Most of the rocks that form Earth's crust initially came from partial melts of the mantle. If the melt erupts quickly, it forms basalt, which makes up the crust beneath the oceans on Earth; but there are still questions about how continental crust, which is more buoyant than oceanic crust, is formed. Drs. Delph and Ward spent several months combining public datasets from seismic experiments. Seismic energy travels through different types of rock at different speeds, and by combining datasets that covered a 500-mile-wide swath of the Andean Plateau, Ward and Delph were able to resolve large plutonic volumes that had previously been seen only in pieces.

     Over the past 11 million years, volcanoes have erupted thousands of cubic miles' worth of material over much of the Andean Plateau. Ward and Delph calculated their plutonic-to-volcanic ratio by comparing the volume of regions where seismic waves travel extremely slowly beneath volcanically active regions, indicating some melt is present, with the volume of rock deposited on the surface by volcanoes.

     "Orogenic oceanic-continental subduction zones have been common as long as modern plate tectonics have been active," Dr. Delph said. "Our findings suggest that processes similar to those we observe in the Andes, along with the formation of supercontinents, could have been a significant contributor to the episodic formation of buoyant continental crust."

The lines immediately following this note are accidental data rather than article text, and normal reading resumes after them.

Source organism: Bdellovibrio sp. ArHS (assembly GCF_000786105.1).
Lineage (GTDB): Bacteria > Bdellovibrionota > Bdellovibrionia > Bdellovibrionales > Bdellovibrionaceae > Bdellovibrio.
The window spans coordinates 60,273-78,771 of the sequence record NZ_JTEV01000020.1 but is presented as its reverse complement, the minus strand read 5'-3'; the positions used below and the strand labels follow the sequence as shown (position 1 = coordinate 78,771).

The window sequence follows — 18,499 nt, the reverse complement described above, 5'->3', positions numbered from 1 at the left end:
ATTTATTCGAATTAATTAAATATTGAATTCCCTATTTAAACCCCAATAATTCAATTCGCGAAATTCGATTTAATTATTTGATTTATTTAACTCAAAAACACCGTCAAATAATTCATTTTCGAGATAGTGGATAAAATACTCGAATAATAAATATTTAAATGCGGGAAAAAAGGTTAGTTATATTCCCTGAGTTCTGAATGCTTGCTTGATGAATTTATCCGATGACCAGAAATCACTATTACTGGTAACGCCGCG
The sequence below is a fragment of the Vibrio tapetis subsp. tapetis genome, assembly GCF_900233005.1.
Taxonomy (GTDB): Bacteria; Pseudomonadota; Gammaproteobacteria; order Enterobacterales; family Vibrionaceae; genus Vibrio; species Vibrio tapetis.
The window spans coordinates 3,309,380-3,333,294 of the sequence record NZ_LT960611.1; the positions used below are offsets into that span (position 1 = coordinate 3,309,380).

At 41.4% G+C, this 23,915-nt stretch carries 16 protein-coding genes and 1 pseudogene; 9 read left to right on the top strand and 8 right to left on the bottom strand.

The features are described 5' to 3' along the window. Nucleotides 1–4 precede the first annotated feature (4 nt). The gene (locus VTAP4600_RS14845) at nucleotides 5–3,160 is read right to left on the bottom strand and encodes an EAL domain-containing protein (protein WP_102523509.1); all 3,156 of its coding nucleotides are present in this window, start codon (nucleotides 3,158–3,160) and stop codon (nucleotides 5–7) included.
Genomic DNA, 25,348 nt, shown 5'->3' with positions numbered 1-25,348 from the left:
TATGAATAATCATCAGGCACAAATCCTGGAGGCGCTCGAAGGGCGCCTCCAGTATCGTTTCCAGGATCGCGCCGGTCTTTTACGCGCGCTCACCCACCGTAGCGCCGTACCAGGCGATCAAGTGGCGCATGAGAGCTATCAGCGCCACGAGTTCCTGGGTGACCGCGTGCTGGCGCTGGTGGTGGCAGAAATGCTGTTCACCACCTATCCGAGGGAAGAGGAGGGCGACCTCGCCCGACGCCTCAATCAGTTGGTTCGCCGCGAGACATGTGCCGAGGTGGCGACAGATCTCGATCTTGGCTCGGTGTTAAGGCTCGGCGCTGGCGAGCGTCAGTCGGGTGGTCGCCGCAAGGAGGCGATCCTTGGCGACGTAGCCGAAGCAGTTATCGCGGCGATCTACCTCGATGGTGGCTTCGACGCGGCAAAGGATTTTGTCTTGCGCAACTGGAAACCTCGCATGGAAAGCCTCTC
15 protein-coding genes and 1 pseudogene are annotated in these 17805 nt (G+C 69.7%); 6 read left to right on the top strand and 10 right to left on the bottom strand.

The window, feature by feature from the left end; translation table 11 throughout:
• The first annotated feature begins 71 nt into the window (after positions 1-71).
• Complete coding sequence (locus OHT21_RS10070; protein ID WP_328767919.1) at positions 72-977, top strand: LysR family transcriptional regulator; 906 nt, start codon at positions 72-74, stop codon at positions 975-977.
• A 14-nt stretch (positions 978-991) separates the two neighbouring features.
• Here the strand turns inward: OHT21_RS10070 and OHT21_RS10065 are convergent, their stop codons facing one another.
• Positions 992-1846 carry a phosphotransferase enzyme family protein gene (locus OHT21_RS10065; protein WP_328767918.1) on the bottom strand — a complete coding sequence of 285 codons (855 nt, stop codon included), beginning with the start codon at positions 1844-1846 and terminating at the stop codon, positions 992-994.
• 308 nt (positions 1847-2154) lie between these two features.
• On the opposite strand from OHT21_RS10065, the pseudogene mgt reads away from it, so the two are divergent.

Happy 200th!

Monday, August 28, 2017

Trig Warning: 3700-Year-Old Babylonian Tablet

     A Babylonian clay tablet known as Plimpton 322 was discovered early in the 20th century in present-day Iraq. An Australian mathematician, Dr. David Mansfield, who has been analyzing its meaning, announced his conclusions in late August, 2017, saying that "cracking the meaning of the tablet, as big as the palm of a human hand, could simplify our study of triangles."

      Up to now, trigonometry has been based on study of angles and irrational numbers. The analysis of Plimpton 322 reveals that the Babylonians used ratios during 2800 to 1700 BC.  “This gives us a different way of looking at trigonometry,” Dr. Mansfield said. “The beautiful thing about it is that it’s much simpler.” 

      "Trigonometry is not a fusty, {I find the use of the word"fusty" is awesome here!} esoteric branch of mathematics. It is essential to architecture, engineering, astronomy, surveying, and even oceanography. Up to now, it’s been taught using Greek principles. But this tablet proves that the Babylonians beat the Greeks in the discovery of trigonometry by about 1,000 years."

       The tablet was unearthed in southern Iraq, believed to be near the onetime Sumerian city of Larsa, by Edgar Banks, a collector of antiquities in the 1890s. Banks was not collecting cuneiform tablets as an archaeologist, but while using his position as the American consul to Baghdad. He sold the tablets to universities, libraries, and museums.

      "The Greek astronomer Hipparchus has been considered the father of trigonometry. But this tablet was created long before Hipparchus lived."

      Dr. Mansfield said, “Babylonian mathematics may have been out of fashion for more than 3,000 years but it has possible practical applications in surveying, computer graphics and education.”

      "The tablet got its name because an American publisher and collector named George Arthur Plimpton bought it. (He is the grandfather of writer and editor George Plimpton, founder of the Paris Review and author of Paper Lion.) In 1936, not long before he died, Plimpton donated the Babylonian tablet along with many other manuscripts to Columbia University."